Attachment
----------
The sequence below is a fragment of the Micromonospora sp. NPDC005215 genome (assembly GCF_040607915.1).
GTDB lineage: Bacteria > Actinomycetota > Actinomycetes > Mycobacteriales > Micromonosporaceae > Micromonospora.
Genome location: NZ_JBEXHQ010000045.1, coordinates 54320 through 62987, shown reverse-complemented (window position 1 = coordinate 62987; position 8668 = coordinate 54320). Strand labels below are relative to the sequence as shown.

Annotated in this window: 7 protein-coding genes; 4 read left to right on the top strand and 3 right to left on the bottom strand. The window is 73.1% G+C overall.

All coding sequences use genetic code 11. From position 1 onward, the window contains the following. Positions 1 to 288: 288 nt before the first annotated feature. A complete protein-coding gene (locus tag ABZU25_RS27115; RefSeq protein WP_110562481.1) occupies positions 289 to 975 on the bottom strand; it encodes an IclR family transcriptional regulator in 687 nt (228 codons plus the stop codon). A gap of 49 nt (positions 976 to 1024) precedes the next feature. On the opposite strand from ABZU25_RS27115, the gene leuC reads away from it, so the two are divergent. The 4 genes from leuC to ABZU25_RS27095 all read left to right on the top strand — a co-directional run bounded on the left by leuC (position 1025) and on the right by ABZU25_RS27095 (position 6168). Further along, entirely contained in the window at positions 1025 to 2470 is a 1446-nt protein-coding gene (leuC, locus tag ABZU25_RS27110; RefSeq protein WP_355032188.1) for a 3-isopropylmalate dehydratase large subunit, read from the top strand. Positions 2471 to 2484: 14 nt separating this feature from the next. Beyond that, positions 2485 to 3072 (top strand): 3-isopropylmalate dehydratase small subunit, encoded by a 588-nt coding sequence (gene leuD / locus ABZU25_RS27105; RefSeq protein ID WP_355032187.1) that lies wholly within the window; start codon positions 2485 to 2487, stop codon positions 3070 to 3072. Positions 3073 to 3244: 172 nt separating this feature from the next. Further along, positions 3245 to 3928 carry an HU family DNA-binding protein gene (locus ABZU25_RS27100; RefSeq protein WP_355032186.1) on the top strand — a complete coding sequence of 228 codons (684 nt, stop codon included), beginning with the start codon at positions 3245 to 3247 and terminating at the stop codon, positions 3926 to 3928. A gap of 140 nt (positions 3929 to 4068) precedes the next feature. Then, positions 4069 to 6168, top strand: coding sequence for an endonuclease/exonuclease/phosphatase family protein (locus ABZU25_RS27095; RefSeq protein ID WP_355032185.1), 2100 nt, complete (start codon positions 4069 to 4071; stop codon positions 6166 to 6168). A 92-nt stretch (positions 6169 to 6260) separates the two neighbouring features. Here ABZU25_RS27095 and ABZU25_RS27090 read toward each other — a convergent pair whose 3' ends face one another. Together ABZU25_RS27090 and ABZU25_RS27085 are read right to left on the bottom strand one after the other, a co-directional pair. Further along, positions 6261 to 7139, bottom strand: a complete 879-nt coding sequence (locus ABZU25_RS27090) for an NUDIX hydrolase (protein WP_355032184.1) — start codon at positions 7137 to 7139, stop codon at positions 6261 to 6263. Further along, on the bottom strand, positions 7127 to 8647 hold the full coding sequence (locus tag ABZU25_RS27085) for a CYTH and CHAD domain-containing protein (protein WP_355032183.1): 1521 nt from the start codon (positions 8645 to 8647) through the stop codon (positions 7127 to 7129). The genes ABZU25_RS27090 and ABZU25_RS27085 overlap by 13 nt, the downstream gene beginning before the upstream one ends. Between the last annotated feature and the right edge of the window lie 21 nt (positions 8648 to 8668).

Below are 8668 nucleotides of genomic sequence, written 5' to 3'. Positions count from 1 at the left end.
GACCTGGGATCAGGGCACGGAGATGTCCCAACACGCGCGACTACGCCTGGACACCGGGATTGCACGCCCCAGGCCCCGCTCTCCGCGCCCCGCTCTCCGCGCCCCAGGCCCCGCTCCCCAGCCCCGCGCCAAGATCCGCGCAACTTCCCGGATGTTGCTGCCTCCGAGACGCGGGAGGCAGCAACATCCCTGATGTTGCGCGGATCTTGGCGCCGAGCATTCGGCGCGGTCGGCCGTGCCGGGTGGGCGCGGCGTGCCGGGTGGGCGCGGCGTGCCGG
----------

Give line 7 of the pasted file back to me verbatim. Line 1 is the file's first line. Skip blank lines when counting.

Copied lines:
GACCTGGGATCAGGGCACGGAGATGTCCCAACACGCGCGACTACGCCTGGACACCGGGATTGCACGCCCCAGGCCCCGCTCTCCGCGCCCCGCTCTCCGCGCCCCAGGCCCCGCTCCCCAGCCCCGCGCCAAGATCCGCGCAACTTCCCGGATGTTGCTGCCTCCGAGACGCGGGAGGCAGCAACATCCCTGATGTTGCGCGGATCTTGGCGCCGAGCATTCGGCGCGGTCGGCCGTGCCGGGTGGGCGCGGCGTGCCGGGTGGGCGCGGCGTGCCGG